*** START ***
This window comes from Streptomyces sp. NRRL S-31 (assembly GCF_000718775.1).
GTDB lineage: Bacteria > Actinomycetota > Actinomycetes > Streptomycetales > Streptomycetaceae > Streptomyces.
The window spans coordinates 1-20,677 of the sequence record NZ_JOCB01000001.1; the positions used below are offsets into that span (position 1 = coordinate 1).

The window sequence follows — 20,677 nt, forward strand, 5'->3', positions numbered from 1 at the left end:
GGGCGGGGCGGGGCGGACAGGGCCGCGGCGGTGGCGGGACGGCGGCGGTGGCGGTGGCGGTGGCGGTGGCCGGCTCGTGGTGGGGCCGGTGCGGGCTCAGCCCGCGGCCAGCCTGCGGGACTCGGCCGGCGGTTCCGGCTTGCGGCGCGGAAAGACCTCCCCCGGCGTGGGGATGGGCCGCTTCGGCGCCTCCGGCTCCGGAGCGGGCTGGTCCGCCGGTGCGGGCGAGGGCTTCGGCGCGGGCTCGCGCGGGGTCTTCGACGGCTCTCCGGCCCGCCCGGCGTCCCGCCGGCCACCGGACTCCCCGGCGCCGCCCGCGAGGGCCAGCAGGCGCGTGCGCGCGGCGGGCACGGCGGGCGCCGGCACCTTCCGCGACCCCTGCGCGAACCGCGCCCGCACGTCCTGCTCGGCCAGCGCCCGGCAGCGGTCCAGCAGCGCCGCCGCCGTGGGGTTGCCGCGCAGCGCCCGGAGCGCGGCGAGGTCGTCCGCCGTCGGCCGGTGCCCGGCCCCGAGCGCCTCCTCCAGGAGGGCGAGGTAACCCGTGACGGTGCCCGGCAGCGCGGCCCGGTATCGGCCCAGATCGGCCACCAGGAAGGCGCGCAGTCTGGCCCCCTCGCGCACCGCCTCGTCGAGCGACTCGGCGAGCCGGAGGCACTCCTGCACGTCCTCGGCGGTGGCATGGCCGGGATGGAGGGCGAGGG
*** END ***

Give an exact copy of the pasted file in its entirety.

This window comes from Streptomyces sp. NRRL S-31 (assembly GCF_000718775.1).
GTDB lineage: Bacteria > Actinomycetota > Actinomycetes > Streptomycetales > Streptomycetaceae > Streptomyces.
The window spans coordinates 1-20,677 of the sequence record NZ_JOCB01000001.1; the positions used below are offsets into that span (position 1 = coordinate 1).

The window sequence follows — 20,677 nt, forward strand, 5'->3', positions numbered from 1 at the left end:
GGGCGGGGCGGGGCGGACAGGGCCGCGGCGGTGGCGGGACGGCGGCGGTGGCGGTGGCGGTGGCGGTGGCCGGCTCGTGGTGGGGCCGGTGCGGGCTCAGCCCGCGGCCAGCCTGCGGGACTCGGCCGGCGGTTCCGGCTTGCGGCGCGGAAAGACCTCCCCCGGCGTGGGGATGGGCCGCTTCGGCGCCTCCGGCTCCGGAGCGGGCTGGTCCGCCGGTGCGGGCGAGGGCTTCGGCGCGGGCTCGCGCGGGGTCTTCGACGGCTCTCCGGCCCGCCCGGCGTCCCGCCGGCCACCGGACTCCCCGGCGCCGCCCGCGAGGGCCAGCAGGCGCGTGCGCGCGGCGGGCACGGCGGGCGCCGGCACCTTCCGCGACCCCTGCGCGAACCGCGCCCGCACGTCCTGCTCGGCCAGCGCCCGGCAGCGGTCCAGCAGCGCCGCCGCCGTGGGGTTGCCGCGCAGCGCCCGGAGCGCGGCGAGGTCGTCCGCCGTCGGCCGGTGCCCGGCCCCGAGCGCCTCCTCCAGGAGGGCGAGGTAACCCGTGACGGTGCCCGGCAGCGCGGCCCGGTATCGGCCCAGATCGGCCACCAGGAAGGCGCGCAGTCTGGCCCCCTCGCGCACCGCCTCGTCGAGCGACTCGGCGAGCCGGAGGCACTCCTGCACGTCCTCGGCGGTGGCATGGCCGGGATGGAGGGCGAGGG